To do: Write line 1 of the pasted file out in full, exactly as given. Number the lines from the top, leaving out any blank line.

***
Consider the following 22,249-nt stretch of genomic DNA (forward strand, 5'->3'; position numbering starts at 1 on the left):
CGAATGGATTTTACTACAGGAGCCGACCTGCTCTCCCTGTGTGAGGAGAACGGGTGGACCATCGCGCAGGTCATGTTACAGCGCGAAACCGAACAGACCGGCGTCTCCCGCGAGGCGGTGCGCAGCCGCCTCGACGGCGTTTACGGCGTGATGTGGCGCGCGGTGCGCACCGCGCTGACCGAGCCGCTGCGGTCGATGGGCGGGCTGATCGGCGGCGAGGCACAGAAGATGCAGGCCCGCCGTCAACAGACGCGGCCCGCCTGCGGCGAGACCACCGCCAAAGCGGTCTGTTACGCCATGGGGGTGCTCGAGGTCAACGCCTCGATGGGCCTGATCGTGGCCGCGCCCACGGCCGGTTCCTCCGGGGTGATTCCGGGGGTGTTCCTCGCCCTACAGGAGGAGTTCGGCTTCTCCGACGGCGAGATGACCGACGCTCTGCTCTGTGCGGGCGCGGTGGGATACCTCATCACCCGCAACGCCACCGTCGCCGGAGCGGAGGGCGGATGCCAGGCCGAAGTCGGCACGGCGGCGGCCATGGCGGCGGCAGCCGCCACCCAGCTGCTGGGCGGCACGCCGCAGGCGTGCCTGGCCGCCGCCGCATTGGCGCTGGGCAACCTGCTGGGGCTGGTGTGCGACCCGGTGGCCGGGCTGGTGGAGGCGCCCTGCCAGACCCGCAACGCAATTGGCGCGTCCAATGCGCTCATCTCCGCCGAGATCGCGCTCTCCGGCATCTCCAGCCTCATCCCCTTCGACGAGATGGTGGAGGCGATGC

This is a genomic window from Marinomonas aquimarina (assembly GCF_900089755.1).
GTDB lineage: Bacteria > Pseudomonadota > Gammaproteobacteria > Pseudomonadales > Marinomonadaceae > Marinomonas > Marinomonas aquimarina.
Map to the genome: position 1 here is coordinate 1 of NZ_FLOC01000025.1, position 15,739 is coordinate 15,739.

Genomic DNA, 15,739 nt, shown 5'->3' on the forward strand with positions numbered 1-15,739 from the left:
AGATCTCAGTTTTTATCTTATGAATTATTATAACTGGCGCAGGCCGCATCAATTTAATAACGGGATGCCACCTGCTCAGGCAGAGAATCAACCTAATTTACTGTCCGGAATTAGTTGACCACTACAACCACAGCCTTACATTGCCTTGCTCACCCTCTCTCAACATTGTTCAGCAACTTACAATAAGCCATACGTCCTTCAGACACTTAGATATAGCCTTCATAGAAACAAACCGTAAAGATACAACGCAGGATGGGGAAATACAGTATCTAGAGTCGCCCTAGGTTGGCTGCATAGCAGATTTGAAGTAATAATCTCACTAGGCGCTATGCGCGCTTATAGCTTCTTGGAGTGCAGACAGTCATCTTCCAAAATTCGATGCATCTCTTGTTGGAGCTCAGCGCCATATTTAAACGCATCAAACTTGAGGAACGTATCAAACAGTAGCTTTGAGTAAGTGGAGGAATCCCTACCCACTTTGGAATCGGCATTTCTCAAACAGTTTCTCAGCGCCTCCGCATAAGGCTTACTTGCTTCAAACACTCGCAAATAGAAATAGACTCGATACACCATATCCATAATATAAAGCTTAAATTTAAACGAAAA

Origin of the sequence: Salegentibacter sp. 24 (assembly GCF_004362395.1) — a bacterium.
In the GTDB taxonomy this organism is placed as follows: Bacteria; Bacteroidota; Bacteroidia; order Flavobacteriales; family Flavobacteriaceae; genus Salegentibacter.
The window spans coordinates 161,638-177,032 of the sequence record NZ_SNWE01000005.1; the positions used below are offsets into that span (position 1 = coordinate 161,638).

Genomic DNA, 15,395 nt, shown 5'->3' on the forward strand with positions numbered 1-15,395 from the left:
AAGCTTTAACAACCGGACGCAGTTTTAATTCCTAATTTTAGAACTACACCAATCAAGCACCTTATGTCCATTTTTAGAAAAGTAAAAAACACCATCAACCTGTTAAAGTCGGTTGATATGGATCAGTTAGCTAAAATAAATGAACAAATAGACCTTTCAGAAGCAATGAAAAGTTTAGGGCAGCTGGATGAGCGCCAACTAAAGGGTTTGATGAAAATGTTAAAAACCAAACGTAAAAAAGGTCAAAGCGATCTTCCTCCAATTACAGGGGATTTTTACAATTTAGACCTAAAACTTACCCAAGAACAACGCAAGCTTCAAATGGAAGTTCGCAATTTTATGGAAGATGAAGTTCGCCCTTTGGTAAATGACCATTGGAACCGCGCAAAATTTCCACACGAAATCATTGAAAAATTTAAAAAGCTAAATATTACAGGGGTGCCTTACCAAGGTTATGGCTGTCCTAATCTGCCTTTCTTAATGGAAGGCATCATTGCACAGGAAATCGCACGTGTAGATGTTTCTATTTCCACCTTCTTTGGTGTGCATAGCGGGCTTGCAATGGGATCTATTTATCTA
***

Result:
Consider the following 22,249-nt stretch of genomic DNA (forward strand, 5'->3'; position numbering starts at 1 on the left):